What exactly does your patient perceive? Of course I cannot tell you the answer, but I can tell you ways to have them perceive you as the caring professional that they are seeking.
So, you are running late. You seat your next root planing patient and they have an area that is sore in the lower left quadrant. You have to get them numb and get back on schedule. In the mean time, they tell you about how it was bothering them the last time they were in for root planing and the other hygienist told him we would watch it for now and that he should continue rinsing with chlorehexidine.
The thing I am not telling you is the tone in his voice while he is talking. He is not angry, but he has a tone like the other hygienist was put off by his discomfort and just brushed him off.
What would you do next? Get the patient numb, and then address their problem. Get the patient numb, do the root planing, and move the patient out of your chair so you can get back on schedule. Then the doctor can do the exam in one of his rooms. You think to yourself, “I need to be on schedule.” Tell the patient you will have the doctor look at it after you are done.
The next thing you do is going to make or break the perception that patient has about your office. He all ready has an attitude about the other hygienist. So, I hope you make the right decision.
Staying on schedule is very important. You need to respect your patients’ time so they will respect your time. However, as a professional, you must put yourself and your needs in neutral long enough to gain understanding and build trust. In this case, the best thing to do is to continue actively empathetically listening to your patient. Empathic listening is transactional, the listener’s first priority is to understand the communicator. Empathic listening means listening to the whole person. You want to listen to what is being said by observing your patient’s facial expressions, tone of voice, gestures, posture, as well as body motion. Limiting your concentration and focus to words alone is restrictive and inhibitive. You should also have the patient sitting up in the chair, and you should be sitting at their eye level.
Once the patient is done communicating, and you are done listening for the time being, you should immediately take a look at the area that is bothering the patient. Inform the patient of what you see, what you think may need to be done, and make notations on the hard copy of what you see, and what the patient said. I suggest reading this out loud as you write it. This is a form of paraphrasing that your patient will appreciate. You will find that they will even correct and add to what you are writing verbally as you are writing. Part of being an empathic listener is taking the time to understand what your patient is saying.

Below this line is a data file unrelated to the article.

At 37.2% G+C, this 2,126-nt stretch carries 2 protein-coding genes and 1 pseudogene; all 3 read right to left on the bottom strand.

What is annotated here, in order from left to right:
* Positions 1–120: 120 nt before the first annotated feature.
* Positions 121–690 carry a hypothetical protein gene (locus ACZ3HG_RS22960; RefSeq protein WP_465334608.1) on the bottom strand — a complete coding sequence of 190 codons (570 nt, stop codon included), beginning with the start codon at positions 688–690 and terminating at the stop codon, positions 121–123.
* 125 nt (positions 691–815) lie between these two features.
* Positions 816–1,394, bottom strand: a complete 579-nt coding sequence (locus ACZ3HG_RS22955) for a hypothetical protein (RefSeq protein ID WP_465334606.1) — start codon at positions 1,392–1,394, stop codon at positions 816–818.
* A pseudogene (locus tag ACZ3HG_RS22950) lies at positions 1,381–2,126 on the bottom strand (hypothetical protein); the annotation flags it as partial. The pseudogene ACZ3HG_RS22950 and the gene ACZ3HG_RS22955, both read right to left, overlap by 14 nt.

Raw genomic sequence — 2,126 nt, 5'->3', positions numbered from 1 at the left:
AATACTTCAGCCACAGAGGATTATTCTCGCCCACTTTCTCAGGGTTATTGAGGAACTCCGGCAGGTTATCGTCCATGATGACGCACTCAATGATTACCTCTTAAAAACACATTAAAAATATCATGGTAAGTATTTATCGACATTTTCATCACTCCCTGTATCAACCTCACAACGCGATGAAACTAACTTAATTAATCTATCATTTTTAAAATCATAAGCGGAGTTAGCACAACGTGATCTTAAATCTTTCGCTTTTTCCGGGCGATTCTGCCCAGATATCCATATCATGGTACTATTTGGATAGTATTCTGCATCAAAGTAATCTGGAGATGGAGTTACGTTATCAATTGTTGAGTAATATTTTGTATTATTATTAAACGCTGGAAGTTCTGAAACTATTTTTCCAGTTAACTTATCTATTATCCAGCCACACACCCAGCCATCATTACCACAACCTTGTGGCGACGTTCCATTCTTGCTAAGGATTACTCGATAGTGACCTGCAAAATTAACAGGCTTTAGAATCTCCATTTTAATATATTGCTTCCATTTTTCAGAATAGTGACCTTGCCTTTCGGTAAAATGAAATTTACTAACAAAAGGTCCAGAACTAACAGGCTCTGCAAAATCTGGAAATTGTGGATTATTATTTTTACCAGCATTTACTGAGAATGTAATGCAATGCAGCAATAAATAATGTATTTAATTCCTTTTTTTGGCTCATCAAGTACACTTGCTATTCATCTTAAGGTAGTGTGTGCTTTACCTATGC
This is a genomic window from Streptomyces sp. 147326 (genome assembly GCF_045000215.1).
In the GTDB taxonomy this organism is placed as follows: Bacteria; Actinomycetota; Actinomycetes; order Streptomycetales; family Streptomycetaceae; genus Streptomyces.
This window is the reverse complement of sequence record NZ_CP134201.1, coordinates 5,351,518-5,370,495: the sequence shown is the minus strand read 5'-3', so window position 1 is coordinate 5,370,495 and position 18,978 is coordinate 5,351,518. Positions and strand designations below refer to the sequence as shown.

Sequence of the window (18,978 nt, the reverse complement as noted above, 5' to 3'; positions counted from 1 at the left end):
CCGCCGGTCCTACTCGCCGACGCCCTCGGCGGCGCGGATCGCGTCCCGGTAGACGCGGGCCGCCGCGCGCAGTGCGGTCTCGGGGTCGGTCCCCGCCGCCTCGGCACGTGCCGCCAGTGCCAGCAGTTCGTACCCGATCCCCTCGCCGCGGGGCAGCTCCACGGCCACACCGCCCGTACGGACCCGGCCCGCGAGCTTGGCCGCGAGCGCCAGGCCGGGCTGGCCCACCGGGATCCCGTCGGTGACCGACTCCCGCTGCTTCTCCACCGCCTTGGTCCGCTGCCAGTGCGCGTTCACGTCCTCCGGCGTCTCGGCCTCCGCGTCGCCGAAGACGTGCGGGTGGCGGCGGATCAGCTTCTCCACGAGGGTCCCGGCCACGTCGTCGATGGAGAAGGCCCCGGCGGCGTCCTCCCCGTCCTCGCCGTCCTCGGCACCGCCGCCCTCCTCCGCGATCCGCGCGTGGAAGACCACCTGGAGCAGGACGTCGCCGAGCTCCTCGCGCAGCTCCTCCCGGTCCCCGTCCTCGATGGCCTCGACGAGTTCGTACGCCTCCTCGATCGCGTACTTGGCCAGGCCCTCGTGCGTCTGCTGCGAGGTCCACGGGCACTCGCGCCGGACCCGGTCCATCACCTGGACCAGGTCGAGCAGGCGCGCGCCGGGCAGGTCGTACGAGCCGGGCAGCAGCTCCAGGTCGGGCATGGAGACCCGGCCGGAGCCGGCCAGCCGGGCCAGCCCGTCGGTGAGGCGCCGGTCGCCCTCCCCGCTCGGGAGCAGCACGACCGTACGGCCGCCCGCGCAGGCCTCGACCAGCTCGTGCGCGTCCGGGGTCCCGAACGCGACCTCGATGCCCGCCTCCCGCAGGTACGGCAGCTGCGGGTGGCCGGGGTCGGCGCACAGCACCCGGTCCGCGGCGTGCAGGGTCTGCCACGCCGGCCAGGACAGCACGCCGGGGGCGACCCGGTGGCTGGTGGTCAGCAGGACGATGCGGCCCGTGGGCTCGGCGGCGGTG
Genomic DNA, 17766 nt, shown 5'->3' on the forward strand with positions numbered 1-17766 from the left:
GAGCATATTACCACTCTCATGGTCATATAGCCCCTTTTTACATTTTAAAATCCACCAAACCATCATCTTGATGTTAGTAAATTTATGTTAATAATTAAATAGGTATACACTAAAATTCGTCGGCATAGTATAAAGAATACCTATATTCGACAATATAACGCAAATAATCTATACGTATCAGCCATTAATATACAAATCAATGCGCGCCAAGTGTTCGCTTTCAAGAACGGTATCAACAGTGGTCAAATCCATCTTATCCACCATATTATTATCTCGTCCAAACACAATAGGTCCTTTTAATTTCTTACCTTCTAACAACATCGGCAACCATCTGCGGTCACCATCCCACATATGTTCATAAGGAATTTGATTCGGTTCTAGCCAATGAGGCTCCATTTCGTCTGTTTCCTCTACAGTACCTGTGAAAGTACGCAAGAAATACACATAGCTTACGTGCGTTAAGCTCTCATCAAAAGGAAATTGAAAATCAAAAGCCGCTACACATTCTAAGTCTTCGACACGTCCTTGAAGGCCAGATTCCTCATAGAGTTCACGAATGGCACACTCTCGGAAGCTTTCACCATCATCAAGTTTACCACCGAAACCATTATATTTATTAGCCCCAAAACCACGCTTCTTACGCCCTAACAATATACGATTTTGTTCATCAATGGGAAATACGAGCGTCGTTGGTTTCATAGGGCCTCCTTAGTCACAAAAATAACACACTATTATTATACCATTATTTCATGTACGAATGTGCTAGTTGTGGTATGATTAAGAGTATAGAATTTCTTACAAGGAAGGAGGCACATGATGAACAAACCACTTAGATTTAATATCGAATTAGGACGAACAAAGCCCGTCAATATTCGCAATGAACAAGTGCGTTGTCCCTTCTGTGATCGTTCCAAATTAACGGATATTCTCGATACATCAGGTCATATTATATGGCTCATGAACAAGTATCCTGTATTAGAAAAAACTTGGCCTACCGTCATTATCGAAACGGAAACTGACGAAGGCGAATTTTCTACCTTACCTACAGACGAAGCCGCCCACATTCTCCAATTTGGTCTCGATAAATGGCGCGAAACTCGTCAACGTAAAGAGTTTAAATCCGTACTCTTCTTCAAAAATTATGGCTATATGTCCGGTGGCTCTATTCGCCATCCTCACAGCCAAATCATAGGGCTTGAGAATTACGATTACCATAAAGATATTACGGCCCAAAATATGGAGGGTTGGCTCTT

Now, let the doctor know what you see, and what you have told the patient. This is not the time to worry about the schedule. You will catch up somewhere else, not here. This is the time to take care of the patient’s concerns FIRST! By doing this you have just let him know that he matters and you want him to be comfortable during his everyday life. You may have just saved the office the loss of a patient out the back door.
This patient happens to have 6-8 mm pockets around this tooth. The root planing was started in this area because of the discomfort. However, the root planing did not decrease the discomfort and now there is a fistula. You have informed the patient that you think the doctor will want to extract the tooth. However, you are not sure and he will have to look at it. You have also let the patient know that the doctor will also want to evaluate what to do as far as replacing the tooth. You tell him he may need an implant, bridge, or partial but you are not sure.
By doing this you have all ready prepared the patient for the future treatment plan, and have prepared him with the thought that it will need to be replaced, not just removed and a big hole left there.
verybody needs to take the time to listen to his or her patients and put to action whatever needs to be done. This will help leave the patient with the perception that you really do care. Which is exactly what you want since you do care.
Jean conducts 2 day Hygiene Performance Enrichment Programs for The Center for Dental Career Development and McKenzie Management in La Jolla/San Diego, CA. Contact her at Jean@mckenziemgmt.com or call 1-877-777-6151 for more information on her Advanced Hygiene Training Programs.
Interested in having Jean speak to your dental group? Email us at firstname.lastname@example.org or call 1-877-777-6151
Forward this article to a friend .